Before these days of cell phones, faxes, and the internet, a real estate agent had huge challenges in selling homes. A mere “For Sale” sign gave a potential home buyer only a phone number contact. Dallas, at the time, was suffering a terrible blow to its real estate industry. Previously low interest rates and inflated construction projects saturated the market sending thousands of home-sellers into foreclosure—a disaster for some, a boon for others, but steep competition for all. Advertising spots in local newspapers were expensive, agents in the field were missing calls back at the office, and houses stayed listed for months on end; buyers and sellers alike were frustrated by the conditions. As Tommi saw it, how to get information into the hands of the prospective clients quickly and efficiently posed the greatest challenge.
And so, in her garage, with hacksaw in hand, Tommi Crow made the first strikes against the white plastic PVC piping that was to become the prototype for the InfoTube®. Along with rubber plumbing strap, universal end-caps, and a few sheets of sticky mailbox lettering, Tommi wrapped, capped, and clipped together the apparatus, which was first known as TAKE ONE (spelled out in black, peel and stick letters).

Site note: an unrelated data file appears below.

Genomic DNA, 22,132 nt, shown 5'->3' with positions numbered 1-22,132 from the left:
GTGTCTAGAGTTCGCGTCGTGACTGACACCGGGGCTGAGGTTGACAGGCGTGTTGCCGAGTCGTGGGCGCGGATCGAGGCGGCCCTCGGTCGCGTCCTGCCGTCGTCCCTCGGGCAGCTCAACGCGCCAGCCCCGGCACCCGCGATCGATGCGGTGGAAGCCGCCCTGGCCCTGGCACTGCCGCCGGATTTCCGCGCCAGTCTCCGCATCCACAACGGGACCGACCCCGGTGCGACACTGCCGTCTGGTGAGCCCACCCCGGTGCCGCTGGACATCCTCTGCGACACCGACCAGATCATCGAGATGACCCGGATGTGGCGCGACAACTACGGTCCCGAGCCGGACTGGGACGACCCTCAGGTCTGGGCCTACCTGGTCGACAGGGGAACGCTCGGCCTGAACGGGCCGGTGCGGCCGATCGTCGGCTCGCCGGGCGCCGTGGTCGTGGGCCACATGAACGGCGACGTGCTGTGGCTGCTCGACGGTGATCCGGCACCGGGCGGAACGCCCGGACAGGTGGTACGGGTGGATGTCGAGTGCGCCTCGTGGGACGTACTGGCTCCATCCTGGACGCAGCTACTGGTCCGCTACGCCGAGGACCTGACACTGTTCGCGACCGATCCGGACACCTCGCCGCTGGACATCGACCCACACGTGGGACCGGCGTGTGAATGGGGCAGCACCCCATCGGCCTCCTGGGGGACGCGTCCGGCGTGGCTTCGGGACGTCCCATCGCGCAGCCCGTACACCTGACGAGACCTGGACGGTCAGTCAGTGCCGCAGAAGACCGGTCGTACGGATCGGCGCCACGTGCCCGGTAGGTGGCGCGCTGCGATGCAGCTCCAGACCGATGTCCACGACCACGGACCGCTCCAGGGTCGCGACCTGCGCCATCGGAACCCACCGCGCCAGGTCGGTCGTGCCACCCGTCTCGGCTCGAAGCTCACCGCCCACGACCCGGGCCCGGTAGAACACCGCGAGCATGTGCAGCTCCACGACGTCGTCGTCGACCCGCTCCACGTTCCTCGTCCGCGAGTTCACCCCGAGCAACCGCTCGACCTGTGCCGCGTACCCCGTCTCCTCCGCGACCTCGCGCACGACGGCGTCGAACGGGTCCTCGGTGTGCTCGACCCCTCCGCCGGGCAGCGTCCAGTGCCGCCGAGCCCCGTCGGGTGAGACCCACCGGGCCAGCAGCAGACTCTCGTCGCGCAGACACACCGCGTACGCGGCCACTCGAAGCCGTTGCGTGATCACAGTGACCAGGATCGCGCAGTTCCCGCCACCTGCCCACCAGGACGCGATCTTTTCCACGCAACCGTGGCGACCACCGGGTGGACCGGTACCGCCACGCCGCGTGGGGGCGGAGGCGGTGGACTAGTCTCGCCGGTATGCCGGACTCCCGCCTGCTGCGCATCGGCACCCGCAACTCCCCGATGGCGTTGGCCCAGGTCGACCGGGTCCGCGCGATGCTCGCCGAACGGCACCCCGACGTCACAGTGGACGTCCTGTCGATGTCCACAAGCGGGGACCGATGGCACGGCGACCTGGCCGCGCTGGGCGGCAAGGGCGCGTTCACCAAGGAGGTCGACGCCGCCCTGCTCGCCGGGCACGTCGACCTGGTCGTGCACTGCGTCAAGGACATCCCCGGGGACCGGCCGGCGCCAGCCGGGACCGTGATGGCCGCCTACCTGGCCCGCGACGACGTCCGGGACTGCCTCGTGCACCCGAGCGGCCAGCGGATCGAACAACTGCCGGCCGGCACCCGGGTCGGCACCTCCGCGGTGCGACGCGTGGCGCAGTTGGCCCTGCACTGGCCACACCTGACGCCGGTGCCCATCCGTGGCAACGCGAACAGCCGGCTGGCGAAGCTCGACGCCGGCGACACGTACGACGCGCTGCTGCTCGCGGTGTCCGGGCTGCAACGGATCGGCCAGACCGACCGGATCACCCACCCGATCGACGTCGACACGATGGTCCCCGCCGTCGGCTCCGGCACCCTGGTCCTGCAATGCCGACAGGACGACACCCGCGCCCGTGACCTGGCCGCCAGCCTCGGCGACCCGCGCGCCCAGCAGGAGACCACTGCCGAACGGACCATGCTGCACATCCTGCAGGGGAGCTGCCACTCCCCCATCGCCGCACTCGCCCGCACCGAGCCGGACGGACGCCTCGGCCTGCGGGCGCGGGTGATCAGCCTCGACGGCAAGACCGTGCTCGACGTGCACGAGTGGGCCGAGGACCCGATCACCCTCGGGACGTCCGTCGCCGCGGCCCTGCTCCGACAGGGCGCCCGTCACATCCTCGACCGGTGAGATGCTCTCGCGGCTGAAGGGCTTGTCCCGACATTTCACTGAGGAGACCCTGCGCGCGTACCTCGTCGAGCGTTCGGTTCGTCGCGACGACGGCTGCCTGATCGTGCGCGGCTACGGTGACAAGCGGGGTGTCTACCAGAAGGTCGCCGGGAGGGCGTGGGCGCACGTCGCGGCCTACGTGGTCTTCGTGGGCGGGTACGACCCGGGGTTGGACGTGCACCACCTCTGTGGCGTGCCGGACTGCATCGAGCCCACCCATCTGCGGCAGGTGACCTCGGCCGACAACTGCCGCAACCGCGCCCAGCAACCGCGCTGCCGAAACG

While the concept made sense: keeping the tightly rolled spec-sheets from flying away in the wind and getting soaked in the rain, there were a few flaws in the design. For one, the tubes were not transparent, neither agent nor buyer could determine what was even inside. The plumbing strap was cumbersome and the end caps were a bright orange, giving the appearance of dynamite sticks. Not one to accept mediocrity, Tommi immediately replaced the PVC with clear plastic and upgraded the plumbing strap to stamped stainless steel. Eventually, as good ideas have a way of spreading, inquiries about TAKE ONE tubes poured in from other realtors in the area, all wanting to know where they, too, could purchase a tube.
Tommi suddenly found herself, late at night, again, in her garage making tubes for her own business and others. As demand increased, becoming too much even for the moon-lighting carpenter she’d soon hired to make the tubes, she realized she needed a bigger operation to manufacture the goods.